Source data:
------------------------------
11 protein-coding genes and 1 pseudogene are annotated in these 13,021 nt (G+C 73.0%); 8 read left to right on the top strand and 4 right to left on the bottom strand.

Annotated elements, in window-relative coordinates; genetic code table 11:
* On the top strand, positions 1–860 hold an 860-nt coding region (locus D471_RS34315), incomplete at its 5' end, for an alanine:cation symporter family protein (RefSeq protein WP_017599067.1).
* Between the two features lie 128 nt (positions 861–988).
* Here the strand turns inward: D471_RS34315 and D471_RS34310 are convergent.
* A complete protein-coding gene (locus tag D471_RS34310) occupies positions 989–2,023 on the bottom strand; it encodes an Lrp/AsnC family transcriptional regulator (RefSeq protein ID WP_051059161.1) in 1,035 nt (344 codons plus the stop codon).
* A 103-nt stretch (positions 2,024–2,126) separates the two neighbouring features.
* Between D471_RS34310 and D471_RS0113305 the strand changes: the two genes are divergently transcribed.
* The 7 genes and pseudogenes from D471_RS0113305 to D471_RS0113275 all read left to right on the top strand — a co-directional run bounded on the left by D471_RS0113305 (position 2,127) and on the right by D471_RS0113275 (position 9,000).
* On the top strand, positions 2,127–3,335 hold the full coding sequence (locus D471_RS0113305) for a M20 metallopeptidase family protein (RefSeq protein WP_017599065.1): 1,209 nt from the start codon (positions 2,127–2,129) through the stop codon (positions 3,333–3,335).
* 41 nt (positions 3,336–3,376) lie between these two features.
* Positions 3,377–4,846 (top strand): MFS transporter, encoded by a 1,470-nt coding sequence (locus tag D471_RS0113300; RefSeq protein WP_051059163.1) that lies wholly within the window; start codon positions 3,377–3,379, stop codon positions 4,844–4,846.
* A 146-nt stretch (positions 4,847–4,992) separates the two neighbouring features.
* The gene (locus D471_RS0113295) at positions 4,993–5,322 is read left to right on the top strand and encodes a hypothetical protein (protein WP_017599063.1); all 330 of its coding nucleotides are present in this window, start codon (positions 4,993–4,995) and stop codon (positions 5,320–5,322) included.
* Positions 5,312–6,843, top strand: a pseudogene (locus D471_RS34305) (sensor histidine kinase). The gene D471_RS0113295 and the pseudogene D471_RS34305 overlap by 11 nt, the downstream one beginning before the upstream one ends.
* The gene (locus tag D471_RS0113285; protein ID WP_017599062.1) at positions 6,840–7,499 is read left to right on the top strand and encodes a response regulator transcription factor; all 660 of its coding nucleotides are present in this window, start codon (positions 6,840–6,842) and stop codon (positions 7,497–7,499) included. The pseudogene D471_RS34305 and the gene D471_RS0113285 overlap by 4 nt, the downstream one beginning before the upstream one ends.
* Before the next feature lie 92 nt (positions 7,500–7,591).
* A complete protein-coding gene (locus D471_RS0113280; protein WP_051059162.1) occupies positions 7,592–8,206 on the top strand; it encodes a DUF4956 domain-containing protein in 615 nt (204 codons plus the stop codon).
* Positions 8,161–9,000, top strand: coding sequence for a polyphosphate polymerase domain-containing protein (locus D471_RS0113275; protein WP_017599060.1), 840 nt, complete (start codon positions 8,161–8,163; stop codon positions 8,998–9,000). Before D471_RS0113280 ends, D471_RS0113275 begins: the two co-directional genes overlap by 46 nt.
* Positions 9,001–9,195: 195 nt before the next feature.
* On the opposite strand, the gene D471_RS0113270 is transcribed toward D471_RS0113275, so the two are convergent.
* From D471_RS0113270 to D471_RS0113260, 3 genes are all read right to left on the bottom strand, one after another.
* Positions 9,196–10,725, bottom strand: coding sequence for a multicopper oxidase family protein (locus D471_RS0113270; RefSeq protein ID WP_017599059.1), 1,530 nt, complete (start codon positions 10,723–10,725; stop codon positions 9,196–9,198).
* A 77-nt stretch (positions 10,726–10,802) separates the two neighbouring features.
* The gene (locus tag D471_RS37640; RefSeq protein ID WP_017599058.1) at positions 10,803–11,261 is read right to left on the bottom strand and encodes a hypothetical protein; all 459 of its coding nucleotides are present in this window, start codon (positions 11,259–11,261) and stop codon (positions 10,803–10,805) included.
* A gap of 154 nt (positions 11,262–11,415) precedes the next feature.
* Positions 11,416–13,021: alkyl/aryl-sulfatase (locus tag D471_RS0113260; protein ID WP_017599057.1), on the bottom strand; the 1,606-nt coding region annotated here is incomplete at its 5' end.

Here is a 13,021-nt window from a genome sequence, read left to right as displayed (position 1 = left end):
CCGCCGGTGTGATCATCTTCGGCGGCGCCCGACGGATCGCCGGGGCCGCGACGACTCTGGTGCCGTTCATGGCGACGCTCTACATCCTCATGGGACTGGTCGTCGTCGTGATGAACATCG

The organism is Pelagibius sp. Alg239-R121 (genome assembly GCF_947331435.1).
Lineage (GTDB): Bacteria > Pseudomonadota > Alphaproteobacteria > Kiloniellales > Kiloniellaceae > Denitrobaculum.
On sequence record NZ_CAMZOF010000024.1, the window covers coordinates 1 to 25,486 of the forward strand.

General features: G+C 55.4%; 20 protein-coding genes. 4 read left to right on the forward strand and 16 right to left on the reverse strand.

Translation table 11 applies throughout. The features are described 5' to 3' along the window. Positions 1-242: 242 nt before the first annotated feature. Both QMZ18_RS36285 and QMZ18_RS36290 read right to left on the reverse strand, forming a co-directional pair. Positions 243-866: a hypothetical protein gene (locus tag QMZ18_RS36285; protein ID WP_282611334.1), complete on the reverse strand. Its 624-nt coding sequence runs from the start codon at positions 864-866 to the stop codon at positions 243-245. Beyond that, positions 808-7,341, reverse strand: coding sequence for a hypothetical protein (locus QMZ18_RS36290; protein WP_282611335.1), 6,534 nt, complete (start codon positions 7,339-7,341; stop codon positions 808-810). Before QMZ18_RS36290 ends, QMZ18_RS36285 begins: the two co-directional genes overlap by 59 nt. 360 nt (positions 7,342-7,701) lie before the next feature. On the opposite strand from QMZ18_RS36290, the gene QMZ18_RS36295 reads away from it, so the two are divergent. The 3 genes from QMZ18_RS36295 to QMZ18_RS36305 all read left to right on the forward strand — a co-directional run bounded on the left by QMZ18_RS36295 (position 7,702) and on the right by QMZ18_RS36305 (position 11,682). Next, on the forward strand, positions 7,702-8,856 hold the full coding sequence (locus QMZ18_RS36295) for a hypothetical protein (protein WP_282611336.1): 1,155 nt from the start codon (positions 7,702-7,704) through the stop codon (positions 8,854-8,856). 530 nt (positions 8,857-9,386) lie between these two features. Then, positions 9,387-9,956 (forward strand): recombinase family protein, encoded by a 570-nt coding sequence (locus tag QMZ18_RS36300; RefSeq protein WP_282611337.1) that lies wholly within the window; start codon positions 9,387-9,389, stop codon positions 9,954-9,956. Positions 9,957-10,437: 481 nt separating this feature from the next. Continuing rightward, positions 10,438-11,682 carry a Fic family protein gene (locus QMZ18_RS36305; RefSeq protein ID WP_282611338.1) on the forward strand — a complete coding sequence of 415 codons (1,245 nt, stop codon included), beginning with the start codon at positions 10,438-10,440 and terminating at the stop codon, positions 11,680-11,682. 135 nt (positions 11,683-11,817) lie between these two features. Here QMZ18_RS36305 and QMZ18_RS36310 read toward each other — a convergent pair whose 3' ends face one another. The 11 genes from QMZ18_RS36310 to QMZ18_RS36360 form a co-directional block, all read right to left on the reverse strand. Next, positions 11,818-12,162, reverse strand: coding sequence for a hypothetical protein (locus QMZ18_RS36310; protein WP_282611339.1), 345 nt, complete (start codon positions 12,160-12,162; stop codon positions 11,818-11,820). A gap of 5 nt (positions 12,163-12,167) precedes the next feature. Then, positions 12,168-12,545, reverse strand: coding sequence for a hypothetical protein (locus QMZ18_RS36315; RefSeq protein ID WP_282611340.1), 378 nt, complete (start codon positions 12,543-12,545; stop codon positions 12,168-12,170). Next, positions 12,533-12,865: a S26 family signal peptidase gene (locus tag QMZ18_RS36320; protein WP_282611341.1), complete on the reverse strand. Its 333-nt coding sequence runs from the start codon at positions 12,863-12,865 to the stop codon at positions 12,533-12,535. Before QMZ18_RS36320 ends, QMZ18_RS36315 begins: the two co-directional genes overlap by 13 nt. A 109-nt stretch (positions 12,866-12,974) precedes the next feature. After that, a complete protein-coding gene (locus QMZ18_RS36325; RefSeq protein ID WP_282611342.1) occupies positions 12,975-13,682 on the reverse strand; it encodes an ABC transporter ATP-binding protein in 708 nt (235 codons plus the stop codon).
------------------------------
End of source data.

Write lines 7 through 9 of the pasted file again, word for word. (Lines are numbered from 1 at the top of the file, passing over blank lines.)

* A 103-nt stretch (positions 2,024–2,126) separates the two neighbouring features.
* Between D471_RS34310 and D471_RS0113305 the strand changes: the two genes are divergently transcribed.
* The 7 genes and pseudogenes from D471_RS0113305 to D471_RS0113275 all read left to right on the top strand — a co-directional run bounded on the left by D471_RS0113305 (position 2,127) and on the right by D471_RS0113275 (position 9,000).